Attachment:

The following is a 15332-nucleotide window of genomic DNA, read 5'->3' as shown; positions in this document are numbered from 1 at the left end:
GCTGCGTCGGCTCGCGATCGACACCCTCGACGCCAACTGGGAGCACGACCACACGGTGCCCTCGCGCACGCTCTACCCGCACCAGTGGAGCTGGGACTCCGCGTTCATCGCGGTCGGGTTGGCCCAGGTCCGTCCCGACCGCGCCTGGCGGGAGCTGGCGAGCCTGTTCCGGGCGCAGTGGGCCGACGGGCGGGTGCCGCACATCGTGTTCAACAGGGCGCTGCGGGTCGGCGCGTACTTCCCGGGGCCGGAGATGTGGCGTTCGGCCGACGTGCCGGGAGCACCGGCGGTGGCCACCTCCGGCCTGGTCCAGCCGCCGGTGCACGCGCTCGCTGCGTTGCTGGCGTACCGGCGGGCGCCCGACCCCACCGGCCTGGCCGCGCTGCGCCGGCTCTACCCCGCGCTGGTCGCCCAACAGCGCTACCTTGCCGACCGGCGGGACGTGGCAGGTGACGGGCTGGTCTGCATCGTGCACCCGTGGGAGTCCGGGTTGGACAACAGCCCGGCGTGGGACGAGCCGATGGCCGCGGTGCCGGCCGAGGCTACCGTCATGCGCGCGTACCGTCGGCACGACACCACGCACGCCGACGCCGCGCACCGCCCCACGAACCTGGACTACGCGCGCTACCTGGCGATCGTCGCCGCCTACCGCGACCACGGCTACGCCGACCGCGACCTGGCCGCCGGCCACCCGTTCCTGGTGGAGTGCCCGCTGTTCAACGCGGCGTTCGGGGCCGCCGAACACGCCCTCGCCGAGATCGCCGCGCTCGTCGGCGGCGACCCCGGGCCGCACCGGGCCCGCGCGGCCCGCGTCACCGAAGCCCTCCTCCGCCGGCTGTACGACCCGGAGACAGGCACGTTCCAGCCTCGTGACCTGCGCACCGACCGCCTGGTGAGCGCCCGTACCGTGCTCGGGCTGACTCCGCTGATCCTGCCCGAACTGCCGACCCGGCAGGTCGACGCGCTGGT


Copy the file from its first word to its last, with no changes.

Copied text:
The following is a 15332-nucleotide window of genomic DNA, read 5'->3' as shown; positions in this document are numbered from 1 at the left end:
GCTGCGTCGGCTCGCGATCGACACCCTCGACGCCAACTGGGAGCACGACCACACGGTGCCCTCGCGCACGCTCTACCCGCACCAGTGGAGCTGGGACTCCGCGTTCATCGCGGTCGGGTTGGCCCAGGTCCGTCCCGACCGCGCCTGGCGGGAGCTGGCGAGCCTGTTCCGGGCGCAGTGGGCCGACGGGCGGGTGCCGCACATCGTGTTCAACAGGGCGCTGCGGGTCGGCGCGTACTTCCCGGGGCCGGAGATGTGGCGTTCGGCCGACGTGCCGGGAGCACCGGCGGTGGCCACCTCCGGCCTGGTCCAGCCGCCGGTGCACGCGCTCGCTGCGTTGCTGGCGTACCGGCGGGCGCCCGACCCCACCGGCCTGGCCGCGCTGCGCCGGCTCTACCCCGCGCTGGTCGCCCAACAGCGCTACCTTGCCGACCGGCGGGACGTGGCAGGTGACGGGCTGGTCTGCATCGTGCACCCGTGGGAGTCCGGGTTGGACAACAGCCCGGCGTGGGACGAGCCGATGGCCGCGGTGCCGGCCGAGGCTACCGTCATGCGCGCGTACCGTCGGCACGACACCACGCACGCCGACGCCGCGCACCGCCCCACGAACCTGGACTACGCGCGCTACCTGGCGATCGTCGCCGCCTACCGCGACCACGGCTACGCCGACCGCGACCTGGCCGCCGGCCACCCGTTCCTGGTGGAGTGCCCGCTGTTCAACGCGGCGTTCGGGGCCGCCGAACACGCCCTCGCCGAGATCGCCGCGCTCGTCGGCGGCGACCCCGGGCCGCACCGGGCCCGCGCGGCCCGCGTCACCGAAGCCCTCCTCCGCCGGCTGTACGACCCGGAGACAGGCACGTTCCAGCCTCGTGACCTGCGCACCGACCGCCTGGTGAGCGCCCGTACCGTGCTCGGGCTGACTCCGCTGATCCTGCCCGAACTGCCGACCCGGCAGGTCGACGCGCTGGT